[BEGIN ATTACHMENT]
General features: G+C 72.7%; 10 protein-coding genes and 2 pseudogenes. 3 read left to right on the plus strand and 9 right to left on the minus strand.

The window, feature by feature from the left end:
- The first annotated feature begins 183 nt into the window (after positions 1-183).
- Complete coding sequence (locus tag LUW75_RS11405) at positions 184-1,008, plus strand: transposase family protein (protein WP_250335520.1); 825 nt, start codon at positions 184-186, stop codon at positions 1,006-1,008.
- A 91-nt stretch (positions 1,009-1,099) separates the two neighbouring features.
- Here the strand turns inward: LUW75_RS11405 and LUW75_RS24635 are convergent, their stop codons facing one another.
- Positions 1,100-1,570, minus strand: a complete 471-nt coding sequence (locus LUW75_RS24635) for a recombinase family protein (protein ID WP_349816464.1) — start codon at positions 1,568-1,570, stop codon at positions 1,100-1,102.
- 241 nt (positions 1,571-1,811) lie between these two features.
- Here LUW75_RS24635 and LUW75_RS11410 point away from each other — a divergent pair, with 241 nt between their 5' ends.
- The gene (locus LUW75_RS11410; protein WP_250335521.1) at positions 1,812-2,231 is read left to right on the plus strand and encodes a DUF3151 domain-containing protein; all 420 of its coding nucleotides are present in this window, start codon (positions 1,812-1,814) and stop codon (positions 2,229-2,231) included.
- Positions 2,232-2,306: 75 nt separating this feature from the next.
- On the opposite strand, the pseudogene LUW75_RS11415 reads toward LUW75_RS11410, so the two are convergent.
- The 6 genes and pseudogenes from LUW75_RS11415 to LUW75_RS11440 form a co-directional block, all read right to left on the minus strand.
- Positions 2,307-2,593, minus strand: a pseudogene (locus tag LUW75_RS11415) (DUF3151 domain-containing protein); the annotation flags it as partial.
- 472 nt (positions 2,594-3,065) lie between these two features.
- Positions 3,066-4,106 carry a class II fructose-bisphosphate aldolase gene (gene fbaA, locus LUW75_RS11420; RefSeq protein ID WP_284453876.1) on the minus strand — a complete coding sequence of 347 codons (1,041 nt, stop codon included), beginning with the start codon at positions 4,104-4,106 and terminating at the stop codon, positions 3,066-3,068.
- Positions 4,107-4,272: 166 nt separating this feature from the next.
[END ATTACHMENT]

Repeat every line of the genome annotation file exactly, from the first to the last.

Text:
General features: G+C 72.7%; 10 protein-coding genes and 2 pseudogenes. 3 read left to right on the plus strand and 9 right to left on the minus strand.

The window, feature by feature from the left end:
- The first annotated feature begins 183 nt into the window (after positions 1-183).
- Complete coding sequence (locus tag LUW75_RS11405) at positions 184-1,008, plus strand: transposase family protein (protein WP_250335520.1); 825 nt, start codon at positions 184-186, stop codon at positions 1,006-1,008.
- A 91-nt stretch (positions 1,009-1,099) separates the two neighbouring features.
- Here the strand turns inward: LUW75_RS11405 and LUW75_RS24635 are convergent, their stop codons facing one another.
- Positions 1,100-1,570, minus strand: a complete 471-nt coding sequence (locus LUW75_RS24635) for a recombinase family protein (protein ID WP_349816464.1) — start codon at positions 1,568-1,570, stop codon at positions 1,100-1,102.
- 241 nt (positions 1,571-1,811) lie between these two features.
- Here LUW75_RS24635 and LUW75_RS11410 point away from each other — a divergent pair, with 241 nt between their 5' ends.
- The gene (locus LUW75_RS11410; protein WP_250335521.1) at positions 1,812-2,231 is read left to right on the plus strand and encodes a DUF3151 domain-containing protein; all 420 of its coding nucleotides are present in this window, start codon (positions 1,812-1,814) and stop codon (positions 2,229-2,231) included.
- Positions 2,232-2,306: 75 nt separating this feature from the next.
- On the opposite strand, the pseudogene LUW75_RS11415 reads toward LUW75_RS11410, so the two are convergent.
- The 6 genes and pseudogenes from LUW75_RS11415 to LUW75_RS11440 form a co-directional block, all read right to left on the minus strand.
- Positions 2,307-2,593, minus strand: a pseudogene (locus tag LUW75_RS11415) (DUF3151 domain-containing protein); the annotation flags it as partial.
- 472 nt (positions 2,594-3,065) lie between these two features.
- Positions 3,066-4,106 carry a class II fructose-bisphosphate aldolase gene (gene fbaA, locus LUW75_RS11420; RefSeq protein ID WP_284453876.1) on the minus strand — a complete coding sequence of 347 codons (1,041 nt, stop codon included), beginning with the start codon at positions 4,104-4,106 and terminating at the stop codon, positions 3,066-3,068.
- Positions 4,107-4,272: 166 nt separating this feature from the next.